At the end of 2018, a new rule began a trial year throughout NSW, reducing maximum speeds for motorists operating around stopped emergency vehicles. The rule is very similar to those already in place in Victoria, Western Australia, and South Australia, the latter of which imposes even stricter speed controls. The idea is to protect the safety of emergency workers who stop along the road, as well as that of the people the emergency workers are engaged in helping
Motorists now have to slow down to 40km/h every time they pass an ambulance, police, fire, SES, or rescue vehicle, or every time they pass a stationary emergency vehicle with flashing red and blue lights. Motorists should slow down before they get to the stationary vehicle, and they should remain at 40km/h until they are several hundred feet beyond the vehicle. Drivers are also required to give way to all emergency vehicles and personnel in the area, and the rule applies to motorists travelling in both directions unless the road has a median strip dividing it.
For example, if you are driving towards a fire service vehicle with its emergency lights engaged, and you can also see firefighters tending to a blaze located just a few metres up the road, you should slow down to the mandated speed. You should then continue travelling at the slower 40km/h rate until you get far enough away that you’re not a danger to anyone else on the road or to the emergency workers. If you simply pass a police officer who pulled over a car, you can resume normal speed sooner, because their area of activity is smaller.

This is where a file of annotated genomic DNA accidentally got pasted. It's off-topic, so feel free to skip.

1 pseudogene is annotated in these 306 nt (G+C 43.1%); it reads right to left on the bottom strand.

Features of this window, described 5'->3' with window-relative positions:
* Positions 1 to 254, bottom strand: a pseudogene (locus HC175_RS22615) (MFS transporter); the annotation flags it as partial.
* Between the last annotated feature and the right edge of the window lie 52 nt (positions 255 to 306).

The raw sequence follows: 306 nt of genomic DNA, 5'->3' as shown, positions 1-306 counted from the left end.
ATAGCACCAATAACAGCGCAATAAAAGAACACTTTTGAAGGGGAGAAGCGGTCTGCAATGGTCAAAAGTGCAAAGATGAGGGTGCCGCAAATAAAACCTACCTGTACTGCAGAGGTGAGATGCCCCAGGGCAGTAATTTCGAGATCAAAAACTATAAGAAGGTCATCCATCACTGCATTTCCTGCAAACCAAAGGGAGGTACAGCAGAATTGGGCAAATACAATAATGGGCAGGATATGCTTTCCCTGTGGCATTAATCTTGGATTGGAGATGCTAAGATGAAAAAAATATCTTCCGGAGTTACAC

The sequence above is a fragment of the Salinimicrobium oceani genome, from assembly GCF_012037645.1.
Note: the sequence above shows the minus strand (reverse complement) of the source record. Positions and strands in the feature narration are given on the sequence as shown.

This new ‘slow down’ rule will be applied on a 12-month trial basis with constant monitoring by the NSW Government, who will routinely consult with the NSW police, stakeholders and other emergency service organisations.
The penalties for not abiding by this new rule, even during the trial period, are steep. Any motorist caught breaking this new ‘slow down’ rule will pay a fine ranging between a minimum of $448 up to a court maximum of $2,220. You’ll also get three demerit points on your licence, and these penalties apply each time you get caught breaking the rule.
The overall goal of this new rule is that NSW’s paramedics, police, State Emergency Service and rescue volunteers and firefighters feel safe and protected while they go about doing their jobs. They perform dangerous and difficult work, and anything designed to support them in this work is surely a good idea.
We want everyone to stay safe as they travel around NSW. Learning about the newest road rules, following them and telling others about them is an excellent place to start.